HSP90B1

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Heat shock protein 90kDa beta (Grp94), member 1
Protein HSP90B1 PDB 1qy5.png
PDB rendering based on 1qy5.
Available structures
PDB Ortholog search: PDBe, RCSB
Identifiers
Symbols HSP90B1 ; ECGP; GP96; GRP94; TRA1
External IDs OMIM191175 MGI98817 HomoloGene2476 ChEMBL: 1075323 GeneCards: HSP90B1 Gene
RNA expression pattern
PBB GE HSP90B1 200599 s at tn.png
PBB GE HSP90B1 200598 s at tn.png
PBB GE HSP90B1 216449 x at tn.png
More reference expression data
Orthologs
Species Human Mouse
Entrez 7184 22027
Ensembl ENSG00000166598 ENSMUSG00000020048
UniProt P14625 P08113
RefSeq (mRNA) NM_003299 NM_011631
RefSeq (protein) NP_003290 NP_035761
Location (UCSC) Chr 12:
104.32 – 104.35 Mb
Chr 10:
86.69 – 86.71 Mb
PubMed search [1] [2]

Heat shock protein 90kDa beta member 1 (HSP90B1), known also as endoplasmin, gp96, grp94 and ERp99, is a chaperone protein that in humans is encoded by the HSP90B1 gene.[1][2]

HSP90B1 is an HSP90 paralogue that is found in the endoplasmic reticulum. It plays critical roles in folding proteins in the secretory pathway such as Toll-like receptors and integrins.[3][4] It has been implicated as an essential immune chaperone to regulate both innate and adaptive immunity.[5] Tumor-derived HSP90B1 (vitespen) has entered clinical trials for cancer immunotherapy.[6][7][8][9]

References[edit]

  1. ^ Maki RG, Old LJ, Srivastava PK (August 1990). "Human homologue of murine tumor rejection antigen gp96: 5'-regulatory and coding regions and relationship to stress-induced proteins". Proc. Natl. Acad. Sci. U.S.A. 87 (15): 5658–62. doi:10.1073/pnas.87.15.5658. PMC 54386. PMID 2377606.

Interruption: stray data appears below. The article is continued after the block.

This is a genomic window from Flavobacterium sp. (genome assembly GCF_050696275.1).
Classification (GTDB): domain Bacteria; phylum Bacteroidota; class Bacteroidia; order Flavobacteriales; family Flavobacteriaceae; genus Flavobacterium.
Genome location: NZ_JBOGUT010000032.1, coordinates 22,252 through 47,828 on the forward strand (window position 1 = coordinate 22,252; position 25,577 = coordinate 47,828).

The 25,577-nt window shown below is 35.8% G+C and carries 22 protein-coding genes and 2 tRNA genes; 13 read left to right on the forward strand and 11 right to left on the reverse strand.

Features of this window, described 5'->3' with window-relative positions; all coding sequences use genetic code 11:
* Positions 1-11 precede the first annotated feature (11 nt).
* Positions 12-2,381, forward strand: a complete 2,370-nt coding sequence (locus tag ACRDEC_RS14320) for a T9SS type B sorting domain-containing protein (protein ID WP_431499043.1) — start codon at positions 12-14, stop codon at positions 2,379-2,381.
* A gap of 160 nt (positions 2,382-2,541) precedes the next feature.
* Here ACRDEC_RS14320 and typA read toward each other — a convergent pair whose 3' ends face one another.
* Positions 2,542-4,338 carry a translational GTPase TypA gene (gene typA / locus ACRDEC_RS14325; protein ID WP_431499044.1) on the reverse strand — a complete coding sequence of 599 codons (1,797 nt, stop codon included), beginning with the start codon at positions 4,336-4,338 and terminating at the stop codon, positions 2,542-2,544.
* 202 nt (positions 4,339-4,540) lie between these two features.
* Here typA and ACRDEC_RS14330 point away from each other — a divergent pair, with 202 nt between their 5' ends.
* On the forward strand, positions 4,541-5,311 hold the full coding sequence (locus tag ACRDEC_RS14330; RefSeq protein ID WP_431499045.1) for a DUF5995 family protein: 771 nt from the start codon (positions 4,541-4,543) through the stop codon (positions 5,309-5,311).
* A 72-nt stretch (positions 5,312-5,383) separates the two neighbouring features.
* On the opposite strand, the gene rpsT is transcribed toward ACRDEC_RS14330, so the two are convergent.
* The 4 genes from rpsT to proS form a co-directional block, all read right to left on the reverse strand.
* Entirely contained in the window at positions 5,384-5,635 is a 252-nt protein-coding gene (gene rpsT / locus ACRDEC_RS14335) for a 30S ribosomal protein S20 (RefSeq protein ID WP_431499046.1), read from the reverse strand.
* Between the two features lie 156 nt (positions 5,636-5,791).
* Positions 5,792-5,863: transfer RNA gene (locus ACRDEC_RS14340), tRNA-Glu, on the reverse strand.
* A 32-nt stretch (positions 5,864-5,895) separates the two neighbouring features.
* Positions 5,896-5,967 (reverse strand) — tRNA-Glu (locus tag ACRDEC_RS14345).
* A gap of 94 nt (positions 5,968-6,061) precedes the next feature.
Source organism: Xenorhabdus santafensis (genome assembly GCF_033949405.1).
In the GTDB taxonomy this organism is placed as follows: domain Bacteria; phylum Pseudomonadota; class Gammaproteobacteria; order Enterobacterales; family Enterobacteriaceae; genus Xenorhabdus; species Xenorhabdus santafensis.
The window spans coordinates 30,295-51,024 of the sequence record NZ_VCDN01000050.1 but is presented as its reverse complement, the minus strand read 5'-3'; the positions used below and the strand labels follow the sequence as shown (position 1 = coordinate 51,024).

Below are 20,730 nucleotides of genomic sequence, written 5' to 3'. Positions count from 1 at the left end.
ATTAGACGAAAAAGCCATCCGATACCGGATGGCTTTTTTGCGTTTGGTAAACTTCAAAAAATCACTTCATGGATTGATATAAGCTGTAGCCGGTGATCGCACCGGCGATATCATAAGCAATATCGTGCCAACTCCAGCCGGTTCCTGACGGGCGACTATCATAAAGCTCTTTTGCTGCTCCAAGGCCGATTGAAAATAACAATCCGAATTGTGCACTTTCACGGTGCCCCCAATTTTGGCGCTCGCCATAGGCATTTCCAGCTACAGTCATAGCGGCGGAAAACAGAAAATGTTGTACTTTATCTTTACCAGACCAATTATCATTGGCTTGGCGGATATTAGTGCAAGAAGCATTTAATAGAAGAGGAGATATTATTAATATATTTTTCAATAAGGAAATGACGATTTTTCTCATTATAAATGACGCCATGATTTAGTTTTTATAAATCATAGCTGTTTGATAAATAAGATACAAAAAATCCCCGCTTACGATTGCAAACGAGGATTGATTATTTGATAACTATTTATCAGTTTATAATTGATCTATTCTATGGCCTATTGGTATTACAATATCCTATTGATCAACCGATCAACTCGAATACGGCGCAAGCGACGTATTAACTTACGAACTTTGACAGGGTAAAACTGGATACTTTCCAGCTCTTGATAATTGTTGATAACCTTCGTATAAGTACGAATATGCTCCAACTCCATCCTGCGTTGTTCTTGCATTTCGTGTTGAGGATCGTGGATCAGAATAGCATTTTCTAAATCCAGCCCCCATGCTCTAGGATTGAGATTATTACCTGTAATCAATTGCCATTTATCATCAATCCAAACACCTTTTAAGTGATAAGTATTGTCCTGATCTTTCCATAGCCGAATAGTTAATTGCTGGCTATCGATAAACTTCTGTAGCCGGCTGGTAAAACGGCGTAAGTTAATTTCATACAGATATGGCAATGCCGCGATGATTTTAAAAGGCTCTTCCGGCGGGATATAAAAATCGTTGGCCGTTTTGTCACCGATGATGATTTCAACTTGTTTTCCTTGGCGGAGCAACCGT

2. ^ Chen B, Piel WH, Gui L, Bruford E, Monteiro A (December 2005). "The HSP90 family of genes in the human genome: insights into their divergence and evolution". Genomics 86 (6): 627–37. doi:10.1016/j.ygeno.2005.08.012. PMID 16269234. 
  3. ^ Randow F, Seed B (2001). "Endoplasmic reticulum chaperone gp96 is required for innate immunity but not cell viability.". Nat. Cell Biol. 3 (10): 891–6. doi:10.1038/ncb1001-891. PMID 11584270. 
  4. ^ Yang Y, et al. (2007). "Heat Shock Protein gp96 Is a Master Chaperone for Toll-like Receptors and Is Important in the Innate Function of Macrophages.". Immunity 26 (2): 215–226. doi:10.1016/j.immuni.2006.12.005. PMC 2847270. PMID 17275357. ,
  5. ^ Schild H, Rammensee HG (August 2000). "gp96--the immune system's Swiss army knife". Nat. Immunol. 1 (2): 100–1. doi:10.1038/77770. PMID 11248798. 
  6. ^ Wood CG, Mulders P (August 2009). "Vitespen: a preclinical and clinical review". Future Oncol 5 (6): 763–74. doi:10.2217/fon.09.46. PMID 19663726. 
  7. ^ Tosti G, di Pietro A, Ferrucci PF, Testori A (November 2009). "HSPPC-96 vaccine in metastatic melanoma patients: from the state of the art to a possible future". Expert Rev Vaccines 8 (11): 1513–26. doi:10.1586/erv.09.108. PMID 19863242. 
  8. ^ "NCT00293423". ClinicalTrials.gov, United States National Institutes of Health. Retrieved 2010-04-10. "GP96 Heat Shock Protein-Peptide Complex Vaccine in Treating Patients With Recurrent or Progressive Glioma" 
  9. ^ Bloch, O.; Crane, C. A.; Fuks, Y.; Kaur, R.; Aghi, M. K.; Berger, M. S.; Butowski, N. A.; Chang, S. M.; Clarke, J. L.; McDermott, M. W.; Prados, M. D.; Sloan, A. E.; Bruce, J. N.; Parsa, A. T. (12 December 2013). "Heat-shock protein peptide complex-96 vaccination for recurrent glioblastoma: a phase II, single-arm trial". Neuro-Oncology. doi:10.1093/neuonc/not203. 

Further reading[edit]